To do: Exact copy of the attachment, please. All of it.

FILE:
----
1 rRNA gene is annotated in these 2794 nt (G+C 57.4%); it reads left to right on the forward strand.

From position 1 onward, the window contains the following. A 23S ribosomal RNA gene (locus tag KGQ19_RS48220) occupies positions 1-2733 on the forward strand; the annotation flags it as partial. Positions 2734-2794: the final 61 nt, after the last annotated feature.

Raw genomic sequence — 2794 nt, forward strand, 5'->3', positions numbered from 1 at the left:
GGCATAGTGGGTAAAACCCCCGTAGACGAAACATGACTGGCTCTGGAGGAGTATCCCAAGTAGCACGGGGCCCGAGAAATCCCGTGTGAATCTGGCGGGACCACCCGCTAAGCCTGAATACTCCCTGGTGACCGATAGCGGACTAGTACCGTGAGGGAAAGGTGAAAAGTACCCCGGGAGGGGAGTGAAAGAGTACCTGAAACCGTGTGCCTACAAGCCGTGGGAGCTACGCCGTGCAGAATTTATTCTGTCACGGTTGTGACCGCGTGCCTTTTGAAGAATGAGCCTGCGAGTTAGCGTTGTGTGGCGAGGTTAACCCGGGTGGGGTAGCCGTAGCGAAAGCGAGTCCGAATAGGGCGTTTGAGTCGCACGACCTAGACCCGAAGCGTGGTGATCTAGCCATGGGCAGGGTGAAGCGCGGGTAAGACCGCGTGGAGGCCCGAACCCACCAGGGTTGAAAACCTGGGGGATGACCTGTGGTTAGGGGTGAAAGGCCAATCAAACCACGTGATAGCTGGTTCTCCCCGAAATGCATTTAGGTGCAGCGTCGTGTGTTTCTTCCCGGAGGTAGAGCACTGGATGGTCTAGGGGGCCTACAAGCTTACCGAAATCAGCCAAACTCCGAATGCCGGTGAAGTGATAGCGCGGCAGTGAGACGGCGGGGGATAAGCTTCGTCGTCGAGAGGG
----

1 rRNA gene is annotated in these 2794 nt (G+C 57.4%); it reads left to right on the forward strand.

From position 1 onward, the window contains the following. A 23S ribosomal RNA gene (locus tag KGQ19_RS48220) occupies positions 1-2733 on the forward strand; the annotation flags it as partial. Positions 2734-2794: the final 61 nt, after the last annotated feature.

Raw genomic sequence — 2794 nt, forward strand, 5'->3', positions numbered from 1 at the left:
GGCATAGTGGGTAAAACCCCCGTAGACGAAACATGACTGGCTCTGGAGGAGTATCCCAAGTAGCACGGGGCCCGAGAAATCCCGTGTGAATCTGGCGGGACCACCCGCTAAGCCTGAATACTCCCTGGTGACCGATAGCGGACTAGTACCGTGAGGGAAAGGTGAAAAGTACCCCGGGAGGGGAGTGAAAGAGTACCTGAAACCGTGTGCCTACAAGCCGTGGGAGCTACGCCGTGCAGAATTTATTCTGTCACGGTTGTGACCGCGTGCCTTTTGAAGAATGAGCCTGCGAGTTAGCGTTGTGTGGCGAGGTTAACCCGGGTGGGGTAGCCGTAGCGAAAGCGAGTCCGAATAGGGCGTTTGAGTCGCACGACCTAGACCCGAAGCGTGGTGATCTAGCCATGGGCAGGGTGAAGCGCGGGTAAGACCGCGTGGAGGCCCGAACCCACCAGGGTTGAAAACCTGGGGGATGACCTGTGGTTAGGGGTGAAAGGCCAATCAAACCACGTGATAGCTGGTTCTCCCCGAAATGCATTTAGGTGCAGCGTCGTGTGTTTCTTCCCGGAGGTAGAGCACTGGATGGTCTAGGGGGCCTACAAGCTTACCGAAATCAGCCAAACTCCGAATGCCGGTGAAGTGATAGCGCGGCAGTGAGACGGCGGGGGATAAGCTTCGTCGTCGAGAGGG